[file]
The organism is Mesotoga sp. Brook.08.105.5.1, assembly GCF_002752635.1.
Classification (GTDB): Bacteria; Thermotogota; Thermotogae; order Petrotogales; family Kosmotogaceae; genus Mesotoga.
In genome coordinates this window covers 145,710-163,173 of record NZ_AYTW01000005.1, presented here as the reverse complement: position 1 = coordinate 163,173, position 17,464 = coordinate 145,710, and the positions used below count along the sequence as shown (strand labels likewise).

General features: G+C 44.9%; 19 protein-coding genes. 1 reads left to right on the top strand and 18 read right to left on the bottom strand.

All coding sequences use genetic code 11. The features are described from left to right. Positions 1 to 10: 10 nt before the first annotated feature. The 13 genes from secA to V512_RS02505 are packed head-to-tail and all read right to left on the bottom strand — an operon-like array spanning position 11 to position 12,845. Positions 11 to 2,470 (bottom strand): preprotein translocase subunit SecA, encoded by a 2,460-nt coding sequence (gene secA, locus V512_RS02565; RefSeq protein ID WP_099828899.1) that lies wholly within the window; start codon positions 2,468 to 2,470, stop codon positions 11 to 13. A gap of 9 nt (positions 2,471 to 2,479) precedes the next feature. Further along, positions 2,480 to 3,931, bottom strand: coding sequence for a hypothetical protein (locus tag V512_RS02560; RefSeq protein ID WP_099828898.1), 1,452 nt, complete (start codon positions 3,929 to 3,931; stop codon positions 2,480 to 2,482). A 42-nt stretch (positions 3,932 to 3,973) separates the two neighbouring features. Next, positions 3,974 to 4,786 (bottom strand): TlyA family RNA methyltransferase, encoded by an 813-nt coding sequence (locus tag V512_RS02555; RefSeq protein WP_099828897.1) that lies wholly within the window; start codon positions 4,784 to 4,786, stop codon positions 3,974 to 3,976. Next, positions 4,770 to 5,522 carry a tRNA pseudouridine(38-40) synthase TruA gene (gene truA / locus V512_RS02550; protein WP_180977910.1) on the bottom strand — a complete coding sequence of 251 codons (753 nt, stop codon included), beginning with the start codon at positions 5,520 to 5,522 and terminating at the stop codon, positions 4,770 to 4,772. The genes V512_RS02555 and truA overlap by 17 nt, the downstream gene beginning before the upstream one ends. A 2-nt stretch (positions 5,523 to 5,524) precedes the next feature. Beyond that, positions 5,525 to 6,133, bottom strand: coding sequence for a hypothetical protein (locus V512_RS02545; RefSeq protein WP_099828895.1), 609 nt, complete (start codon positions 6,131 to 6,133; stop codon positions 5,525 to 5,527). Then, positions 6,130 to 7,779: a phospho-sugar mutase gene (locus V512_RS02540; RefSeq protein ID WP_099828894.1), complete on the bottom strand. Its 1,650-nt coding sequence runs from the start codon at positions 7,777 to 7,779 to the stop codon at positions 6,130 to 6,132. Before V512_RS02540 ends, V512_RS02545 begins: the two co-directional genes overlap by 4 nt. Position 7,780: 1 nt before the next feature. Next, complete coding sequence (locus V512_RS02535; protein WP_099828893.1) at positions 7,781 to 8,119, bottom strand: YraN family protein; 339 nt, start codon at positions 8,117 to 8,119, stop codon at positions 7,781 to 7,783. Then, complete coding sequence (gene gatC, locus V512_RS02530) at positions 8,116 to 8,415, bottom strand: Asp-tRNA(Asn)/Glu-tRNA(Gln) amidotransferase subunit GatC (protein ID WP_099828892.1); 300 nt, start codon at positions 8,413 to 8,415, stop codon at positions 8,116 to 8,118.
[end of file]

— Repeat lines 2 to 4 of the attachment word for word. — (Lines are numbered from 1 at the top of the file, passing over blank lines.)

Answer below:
Classification (GTDB): Bacteria; Thermotogota; Thermotogae; order Petrotogales; family Kosmotogaceae; genus Mesotoga.
In genome coordinates this window covers 145,710-163,173 of record NZ_AYTW01000005.1, presented here as the reverse complement: position 1 = coordinate 163,173, position 17,464 = coordinate 145,710, and the positions used below count along the sequence as shown (strand labels likewise).

General features: G+C 44.9%; 19 protein-coding genes. 1 reads left to right on the top strand and 18 read right to left on the bottom strand.